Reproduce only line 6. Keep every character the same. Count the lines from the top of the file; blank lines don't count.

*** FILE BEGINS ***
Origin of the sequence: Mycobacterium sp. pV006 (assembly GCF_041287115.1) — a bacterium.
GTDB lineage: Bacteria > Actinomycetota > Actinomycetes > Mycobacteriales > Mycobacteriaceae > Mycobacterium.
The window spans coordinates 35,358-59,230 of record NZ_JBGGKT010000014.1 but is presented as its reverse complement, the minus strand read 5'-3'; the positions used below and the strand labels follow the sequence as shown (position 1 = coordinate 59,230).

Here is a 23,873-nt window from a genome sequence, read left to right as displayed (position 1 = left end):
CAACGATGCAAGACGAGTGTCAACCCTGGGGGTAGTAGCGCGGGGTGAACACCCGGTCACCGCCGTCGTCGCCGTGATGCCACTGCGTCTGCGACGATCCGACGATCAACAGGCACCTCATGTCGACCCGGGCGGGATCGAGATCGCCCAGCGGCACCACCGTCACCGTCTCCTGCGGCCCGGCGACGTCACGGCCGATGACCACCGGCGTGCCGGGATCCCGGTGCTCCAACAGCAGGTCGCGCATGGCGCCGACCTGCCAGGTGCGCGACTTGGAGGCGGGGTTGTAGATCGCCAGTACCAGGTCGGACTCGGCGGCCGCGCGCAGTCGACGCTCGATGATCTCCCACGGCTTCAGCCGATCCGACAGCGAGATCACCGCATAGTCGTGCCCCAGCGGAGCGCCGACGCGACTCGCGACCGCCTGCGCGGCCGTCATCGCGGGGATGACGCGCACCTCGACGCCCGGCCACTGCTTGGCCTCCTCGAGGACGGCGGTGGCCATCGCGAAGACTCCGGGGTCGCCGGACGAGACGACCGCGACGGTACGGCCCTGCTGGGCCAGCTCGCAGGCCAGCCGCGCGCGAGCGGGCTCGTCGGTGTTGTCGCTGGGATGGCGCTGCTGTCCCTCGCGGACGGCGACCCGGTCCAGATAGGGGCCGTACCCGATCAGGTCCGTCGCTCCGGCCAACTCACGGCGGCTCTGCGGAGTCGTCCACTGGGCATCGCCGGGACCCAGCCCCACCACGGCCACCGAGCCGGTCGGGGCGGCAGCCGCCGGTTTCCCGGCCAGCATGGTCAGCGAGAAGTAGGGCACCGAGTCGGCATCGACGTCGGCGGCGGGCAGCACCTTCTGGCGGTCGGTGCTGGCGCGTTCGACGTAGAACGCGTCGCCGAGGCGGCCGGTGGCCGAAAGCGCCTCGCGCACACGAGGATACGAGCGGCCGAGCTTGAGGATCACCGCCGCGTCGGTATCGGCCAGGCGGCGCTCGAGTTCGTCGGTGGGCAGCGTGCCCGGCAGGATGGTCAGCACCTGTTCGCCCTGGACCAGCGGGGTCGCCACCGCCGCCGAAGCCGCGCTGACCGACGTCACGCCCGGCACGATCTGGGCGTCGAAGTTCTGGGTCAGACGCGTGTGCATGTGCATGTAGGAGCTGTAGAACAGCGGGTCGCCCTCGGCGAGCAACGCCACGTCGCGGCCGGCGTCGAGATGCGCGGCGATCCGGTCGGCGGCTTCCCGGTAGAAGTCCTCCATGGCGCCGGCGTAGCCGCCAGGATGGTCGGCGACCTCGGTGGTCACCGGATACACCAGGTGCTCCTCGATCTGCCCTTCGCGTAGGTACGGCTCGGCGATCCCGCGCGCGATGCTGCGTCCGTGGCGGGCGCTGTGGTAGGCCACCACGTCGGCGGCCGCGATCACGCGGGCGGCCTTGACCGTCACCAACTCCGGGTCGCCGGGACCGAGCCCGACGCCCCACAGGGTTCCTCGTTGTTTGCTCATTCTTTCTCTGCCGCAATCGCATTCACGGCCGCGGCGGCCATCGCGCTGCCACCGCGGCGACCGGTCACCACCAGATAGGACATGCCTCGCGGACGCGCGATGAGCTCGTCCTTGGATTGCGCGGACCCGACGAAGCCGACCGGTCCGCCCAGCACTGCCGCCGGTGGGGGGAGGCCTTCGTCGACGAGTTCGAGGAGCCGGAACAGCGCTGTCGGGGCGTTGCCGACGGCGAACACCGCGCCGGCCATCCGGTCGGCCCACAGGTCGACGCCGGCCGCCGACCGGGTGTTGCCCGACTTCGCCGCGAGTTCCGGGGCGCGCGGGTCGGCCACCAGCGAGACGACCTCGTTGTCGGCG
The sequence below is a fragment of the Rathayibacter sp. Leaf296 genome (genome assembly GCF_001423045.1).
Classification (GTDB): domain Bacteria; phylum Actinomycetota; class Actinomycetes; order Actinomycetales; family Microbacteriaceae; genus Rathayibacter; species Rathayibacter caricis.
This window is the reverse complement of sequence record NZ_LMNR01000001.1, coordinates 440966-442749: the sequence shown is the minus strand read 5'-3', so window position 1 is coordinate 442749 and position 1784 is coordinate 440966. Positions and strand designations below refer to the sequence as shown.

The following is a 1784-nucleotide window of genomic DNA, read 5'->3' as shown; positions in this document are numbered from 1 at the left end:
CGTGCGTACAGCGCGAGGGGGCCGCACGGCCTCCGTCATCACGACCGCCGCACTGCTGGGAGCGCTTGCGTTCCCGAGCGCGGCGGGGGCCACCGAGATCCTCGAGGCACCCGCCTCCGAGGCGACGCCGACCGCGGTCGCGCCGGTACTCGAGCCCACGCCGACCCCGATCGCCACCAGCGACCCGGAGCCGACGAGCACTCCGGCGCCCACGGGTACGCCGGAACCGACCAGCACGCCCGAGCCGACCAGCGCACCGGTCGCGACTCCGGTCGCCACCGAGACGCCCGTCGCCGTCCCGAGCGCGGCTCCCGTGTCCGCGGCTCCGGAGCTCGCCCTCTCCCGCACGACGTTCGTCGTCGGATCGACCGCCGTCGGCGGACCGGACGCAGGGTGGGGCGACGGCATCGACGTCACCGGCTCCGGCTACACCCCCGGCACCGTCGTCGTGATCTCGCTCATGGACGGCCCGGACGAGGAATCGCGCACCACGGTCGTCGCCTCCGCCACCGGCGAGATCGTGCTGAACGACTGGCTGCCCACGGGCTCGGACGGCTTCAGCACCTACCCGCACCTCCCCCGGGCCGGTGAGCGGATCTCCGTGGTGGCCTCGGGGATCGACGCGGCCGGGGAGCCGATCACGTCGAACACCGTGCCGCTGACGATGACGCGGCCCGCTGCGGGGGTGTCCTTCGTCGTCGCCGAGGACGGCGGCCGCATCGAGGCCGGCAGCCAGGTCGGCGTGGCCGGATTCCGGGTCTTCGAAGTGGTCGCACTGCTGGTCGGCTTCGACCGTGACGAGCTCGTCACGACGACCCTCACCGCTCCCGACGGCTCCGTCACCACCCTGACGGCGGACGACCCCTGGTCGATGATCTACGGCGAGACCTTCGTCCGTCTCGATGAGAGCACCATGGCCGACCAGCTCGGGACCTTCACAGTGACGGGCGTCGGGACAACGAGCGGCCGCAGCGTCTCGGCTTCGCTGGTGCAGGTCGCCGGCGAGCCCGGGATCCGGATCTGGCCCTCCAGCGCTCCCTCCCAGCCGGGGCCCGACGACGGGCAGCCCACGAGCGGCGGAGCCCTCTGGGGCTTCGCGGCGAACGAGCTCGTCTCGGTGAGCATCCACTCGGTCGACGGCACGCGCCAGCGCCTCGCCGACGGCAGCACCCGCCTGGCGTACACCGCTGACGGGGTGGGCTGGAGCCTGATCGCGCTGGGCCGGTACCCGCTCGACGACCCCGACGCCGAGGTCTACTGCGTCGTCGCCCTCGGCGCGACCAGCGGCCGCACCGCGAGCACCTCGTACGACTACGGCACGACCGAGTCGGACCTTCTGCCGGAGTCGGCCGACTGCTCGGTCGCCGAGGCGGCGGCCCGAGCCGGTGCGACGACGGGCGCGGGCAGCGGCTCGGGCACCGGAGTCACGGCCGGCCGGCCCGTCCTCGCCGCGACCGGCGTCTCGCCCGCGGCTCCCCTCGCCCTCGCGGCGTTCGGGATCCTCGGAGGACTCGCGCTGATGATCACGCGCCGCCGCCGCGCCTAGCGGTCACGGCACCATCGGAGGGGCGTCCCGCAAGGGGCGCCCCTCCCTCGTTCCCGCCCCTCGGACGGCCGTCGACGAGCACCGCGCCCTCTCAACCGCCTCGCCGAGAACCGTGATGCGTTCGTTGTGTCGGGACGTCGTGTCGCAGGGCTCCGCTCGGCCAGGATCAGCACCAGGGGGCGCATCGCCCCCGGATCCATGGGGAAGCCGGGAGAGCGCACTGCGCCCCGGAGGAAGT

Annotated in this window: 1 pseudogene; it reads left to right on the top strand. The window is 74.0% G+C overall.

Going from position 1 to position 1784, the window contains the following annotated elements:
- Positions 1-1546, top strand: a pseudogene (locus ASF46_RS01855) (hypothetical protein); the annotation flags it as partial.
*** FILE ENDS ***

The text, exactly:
The sequence below is a fragment of the Rathayibacter sp. Leaf296 genome (genome assembly GCF_001423045.1).